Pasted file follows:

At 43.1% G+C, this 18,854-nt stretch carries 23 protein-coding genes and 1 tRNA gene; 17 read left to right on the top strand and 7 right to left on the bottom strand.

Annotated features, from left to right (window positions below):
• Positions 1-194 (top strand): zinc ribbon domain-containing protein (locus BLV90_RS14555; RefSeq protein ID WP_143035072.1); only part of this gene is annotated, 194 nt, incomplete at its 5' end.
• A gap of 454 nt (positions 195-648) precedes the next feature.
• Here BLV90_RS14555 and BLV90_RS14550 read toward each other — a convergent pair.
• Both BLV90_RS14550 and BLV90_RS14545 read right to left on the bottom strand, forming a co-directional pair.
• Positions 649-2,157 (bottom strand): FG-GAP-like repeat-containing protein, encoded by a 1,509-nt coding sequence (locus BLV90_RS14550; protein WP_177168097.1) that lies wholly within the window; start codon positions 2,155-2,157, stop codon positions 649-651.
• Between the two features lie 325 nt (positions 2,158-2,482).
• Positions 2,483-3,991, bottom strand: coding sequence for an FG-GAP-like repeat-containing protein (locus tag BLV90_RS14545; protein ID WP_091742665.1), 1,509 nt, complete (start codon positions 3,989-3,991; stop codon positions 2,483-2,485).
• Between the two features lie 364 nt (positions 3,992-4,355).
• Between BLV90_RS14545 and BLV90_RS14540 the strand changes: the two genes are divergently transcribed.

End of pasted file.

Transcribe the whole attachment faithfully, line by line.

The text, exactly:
At 43.1% G+C, this 18,854-nt stretch carries 23 protein-coding genes and 1 tRNA gene; 17 read left to right on the top strand and 7 right to left on the bottom strand.

Annotated features, from left to right (window positions below):
• Positions 1-194 (top strand): zinc ribbon domain-containing protein (locus BLV90_RS14555; RefSeq protein ID WP_143035072.1); only part of this gene is annotated, 194 nt, incomplete at its 5' end.
• A gap of 454 nt (positions 195-648) precedes the next feature.
• Here BLV90_RS14555 and BLV90_RS14550 read toward each other — a convergent pair.
• Both BLV90_RS14550 and BLV90_RS14545 read right to left on the bottom strand, forming a co-directional pair.
• Positions 649-2,157 (bottom strand): FG-GAP-like repeat-containing protein, encoded by a 1,509-nt coding sequence (locus BLV90_RS14550; protein WP_177168097.1) that lies wholly within the window; start codon positions 2,155-2,157, stop codon positions 649-651.
• Between the two features lie 325 nt (positions 2,158-2,482).
• Positions 2,483-3,991, bottom strand: coding sequence for an FG-GAP-like repeat-containing protein (locus tag BLV90_RS14545; protein ID WP_091742665.1), 1,509 nt, complete (start codon positions 3,989-3,991; stop codon positions 2,483-2,485).
• Between the two features lie 364 nt (positions 3,992-4,355).
• Between BLV90_RS14545 and BLV90_RS14540 the strand changes: the two genes are divergently transcribed.